By now we have all heard about “good bacteria” and “bad bacteria.” We have almost all been recommended to take probiotics one-off after a round of antibiotics or regularly to maintain a good gut flora, especially now that gut health is being connected to more and more systemic health issues. Probiotics come in many, many forms, but ferments are my very favorite! Beyond having probiotics, ferments have also been shown to improve immune function, have antioxidant properties, benefit lipid metabolism, prevent depression, and support healthy digestion.
You can make your own ferments at home or you can buy them at the store. If you shop for them, you will find them in the refrigerated section. Look for products that say “fermented” or “live cultures” or “source of probiotics” to make sure you are getting a high quality ferment. These products could include sauerkraut, kombucha, kimchi, miso, sourdough bread, dosa, kvass, injera, kefir, and cultured cheeses.
If you want to learn more about fermenting, I highly recommend Wild Fermentation by Sandor Katz.
What’s the difference? And why choose one or the other?
Pickles are preserved in an acidic medium, namely vinegar. The tasty cucumbers prepared in vinegar (with spices) that most people simply call “pickles” are the most common example. But we can also pickle almost any vegetable, eggs, and even meat!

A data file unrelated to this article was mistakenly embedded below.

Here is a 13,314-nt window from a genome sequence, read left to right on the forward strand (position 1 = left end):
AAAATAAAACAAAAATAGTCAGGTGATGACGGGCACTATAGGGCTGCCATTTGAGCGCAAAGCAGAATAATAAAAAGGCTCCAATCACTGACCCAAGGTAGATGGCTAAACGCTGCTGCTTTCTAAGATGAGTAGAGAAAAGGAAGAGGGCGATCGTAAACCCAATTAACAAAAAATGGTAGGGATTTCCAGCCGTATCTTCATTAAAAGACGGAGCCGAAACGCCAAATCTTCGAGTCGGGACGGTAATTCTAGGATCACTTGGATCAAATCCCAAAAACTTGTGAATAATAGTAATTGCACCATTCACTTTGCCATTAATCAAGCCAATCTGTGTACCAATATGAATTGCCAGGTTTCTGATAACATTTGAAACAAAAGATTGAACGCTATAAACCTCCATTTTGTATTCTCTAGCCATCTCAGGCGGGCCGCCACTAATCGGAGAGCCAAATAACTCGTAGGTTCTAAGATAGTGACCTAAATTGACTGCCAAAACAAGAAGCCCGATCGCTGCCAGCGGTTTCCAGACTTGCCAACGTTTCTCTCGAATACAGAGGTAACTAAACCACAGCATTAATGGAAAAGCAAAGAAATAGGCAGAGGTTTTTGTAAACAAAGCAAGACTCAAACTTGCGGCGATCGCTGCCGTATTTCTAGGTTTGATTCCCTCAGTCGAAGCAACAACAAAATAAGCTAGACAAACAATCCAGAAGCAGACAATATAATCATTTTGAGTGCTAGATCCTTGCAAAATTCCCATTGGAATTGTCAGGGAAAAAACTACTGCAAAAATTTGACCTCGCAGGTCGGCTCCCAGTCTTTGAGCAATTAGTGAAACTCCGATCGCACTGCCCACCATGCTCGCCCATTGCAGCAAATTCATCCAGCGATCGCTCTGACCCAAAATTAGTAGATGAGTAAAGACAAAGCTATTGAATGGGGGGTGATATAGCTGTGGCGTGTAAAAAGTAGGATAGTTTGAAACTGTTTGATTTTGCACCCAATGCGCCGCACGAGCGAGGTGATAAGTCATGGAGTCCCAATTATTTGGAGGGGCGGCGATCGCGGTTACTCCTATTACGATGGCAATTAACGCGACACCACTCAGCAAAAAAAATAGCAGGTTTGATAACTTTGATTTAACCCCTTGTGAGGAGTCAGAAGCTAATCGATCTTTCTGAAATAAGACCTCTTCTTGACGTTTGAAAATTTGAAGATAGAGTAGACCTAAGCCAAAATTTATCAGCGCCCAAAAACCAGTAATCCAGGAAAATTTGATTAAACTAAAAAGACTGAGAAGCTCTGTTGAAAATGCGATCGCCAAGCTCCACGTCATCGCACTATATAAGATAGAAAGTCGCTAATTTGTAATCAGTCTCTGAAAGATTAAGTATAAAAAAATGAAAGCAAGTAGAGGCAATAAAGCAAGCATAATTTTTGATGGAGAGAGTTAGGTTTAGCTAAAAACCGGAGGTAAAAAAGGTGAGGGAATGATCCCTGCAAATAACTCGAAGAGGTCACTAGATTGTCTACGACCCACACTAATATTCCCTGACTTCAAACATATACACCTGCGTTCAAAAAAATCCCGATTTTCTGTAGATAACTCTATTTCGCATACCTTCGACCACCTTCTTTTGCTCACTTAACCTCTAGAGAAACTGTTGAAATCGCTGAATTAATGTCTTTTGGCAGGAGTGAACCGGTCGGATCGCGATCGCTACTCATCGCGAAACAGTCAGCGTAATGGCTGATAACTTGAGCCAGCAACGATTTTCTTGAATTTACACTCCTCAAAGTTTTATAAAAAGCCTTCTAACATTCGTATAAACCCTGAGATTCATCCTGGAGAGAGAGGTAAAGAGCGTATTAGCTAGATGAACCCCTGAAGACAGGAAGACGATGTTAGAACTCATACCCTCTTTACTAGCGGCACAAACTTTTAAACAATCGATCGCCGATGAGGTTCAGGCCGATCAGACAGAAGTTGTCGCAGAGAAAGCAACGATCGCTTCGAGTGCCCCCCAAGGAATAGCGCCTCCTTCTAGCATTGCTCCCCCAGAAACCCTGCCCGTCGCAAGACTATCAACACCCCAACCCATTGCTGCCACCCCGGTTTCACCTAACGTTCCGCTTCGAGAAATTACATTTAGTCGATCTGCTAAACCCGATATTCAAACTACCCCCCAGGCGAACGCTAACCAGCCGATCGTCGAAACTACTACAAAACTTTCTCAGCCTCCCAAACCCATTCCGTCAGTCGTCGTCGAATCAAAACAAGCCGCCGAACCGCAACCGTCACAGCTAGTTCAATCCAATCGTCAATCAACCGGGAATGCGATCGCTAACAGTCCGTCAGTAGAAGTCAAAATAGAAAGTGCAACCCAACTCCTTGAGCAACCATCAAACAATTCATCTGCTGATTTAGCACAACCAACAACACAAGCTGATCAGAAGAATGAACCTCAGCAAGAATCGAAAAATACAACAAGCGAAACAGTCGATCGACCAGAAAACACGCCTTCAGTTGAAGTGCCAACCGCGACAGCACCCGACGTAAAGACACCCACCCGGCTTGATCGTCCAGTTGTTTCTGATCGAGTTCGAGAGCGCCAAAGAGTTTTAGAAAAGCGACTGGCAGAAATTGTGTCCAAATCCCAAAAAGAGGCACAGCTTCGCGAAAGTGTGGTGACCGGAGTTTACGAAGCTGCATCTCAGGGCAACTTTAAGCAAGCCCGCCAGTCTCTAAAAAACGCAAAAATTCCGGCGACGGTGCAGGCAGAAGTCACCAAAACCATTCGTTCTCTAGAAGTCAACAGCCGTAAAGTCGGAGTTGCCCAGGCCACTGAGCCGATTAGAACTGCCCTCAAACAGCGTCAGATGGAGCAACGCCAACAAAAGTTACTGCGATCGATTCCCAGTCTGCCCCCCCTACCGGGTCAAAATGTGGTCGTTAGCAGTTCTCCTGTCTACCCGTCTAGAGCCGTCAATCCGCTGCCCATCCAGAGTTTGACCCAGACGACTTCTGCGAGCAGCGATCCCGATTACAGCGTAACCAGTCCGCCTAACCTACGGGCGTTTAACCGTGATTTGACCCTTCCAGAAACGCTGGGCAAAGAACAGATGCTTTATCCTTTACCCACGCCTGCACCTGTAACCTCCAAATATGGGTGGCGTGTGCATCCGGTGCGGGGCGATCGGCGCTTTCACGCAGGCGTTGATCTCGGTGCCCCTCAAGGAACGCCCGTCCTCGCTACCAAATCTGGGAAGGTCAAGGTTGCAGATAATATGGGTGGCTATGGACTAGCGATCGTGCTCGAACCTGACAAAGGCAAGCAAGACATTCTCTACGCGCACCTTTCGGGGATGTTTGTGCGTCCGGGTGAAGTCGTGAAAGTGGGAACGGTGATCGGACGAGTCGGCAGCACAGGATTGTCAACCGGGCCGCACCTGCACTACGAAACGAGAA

Ferments could be considered a “type” of pickle. But rather than being prepared in vinegar, they are prepared in salt brine and the acidic medium is lactic acid which actually comes from the vegetables themselves when their starches and sugars are converted to lactic acid by the bacteria lactobacilli.
Pickling kills ALL bacteria – the good and bad. Fermenting cultivates an environment where good bacteria can live, and in which they starve out the bad bacteria.
Pickled goodies will be basically the same on the day you can them as they are months or years later. It is an excellent, long-term preserving technique. Ferments change every day. The majority of the process happens and room temperature, then they are placed in the fridge where the progress slows so much it is barely recognizable.
Pickles are safe as long as good sterilization is used. This is quite easy given current day access to heating and plumbing. Fermenting is also safe and has been around much longer as a preservation technique.
Pickling can be laborious – from sterilizing to processing in boiling water, it can takes a long time to pickle with lots of materials. Fermenting is easy peasy. Just add salt brine.
Hopefully that helps you understand the differences and now you can choose how to preserve your own harvest!